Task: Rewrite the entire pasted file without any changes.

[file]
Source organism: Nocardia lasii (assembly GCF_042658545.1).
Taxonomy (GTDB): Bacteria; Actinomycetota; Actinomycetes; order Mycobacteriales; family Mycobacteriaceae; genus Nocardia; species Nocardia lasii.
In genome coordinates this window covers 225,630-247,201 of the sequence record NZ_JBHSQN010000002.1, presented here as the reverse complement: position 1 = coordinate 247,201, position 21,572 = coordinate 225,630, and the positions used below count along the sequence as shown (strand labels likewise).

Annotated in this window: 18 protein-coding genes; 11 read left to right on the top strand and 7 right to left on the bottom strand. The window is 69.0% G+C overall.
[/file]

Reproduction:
Source organism: Nocardia lasii (assembly GCF_042658545.1).
Taxonomy (GTDB): Bacteria; Actinomycetota; Actinomycetes; order Mycobacteriales; family Mycobacteriaceae; genus Nocardia; species Nocardia lasii.
In genome coordinates this window covers 225,630-247,201 of the sequence record NZ_JBHSQN010000002.1, presented here as the reverse complement: position 1 = coordinate 247,201, position 21,572 = coordinate 225,630, and the positions used below count along the sequence as shown (strand labels likewise).

Annotated in this window: 18 protein-coding genes; 11 read left to right on the top strand and 7 right to left on the bottom strand. The window is 69.0% G+C overall.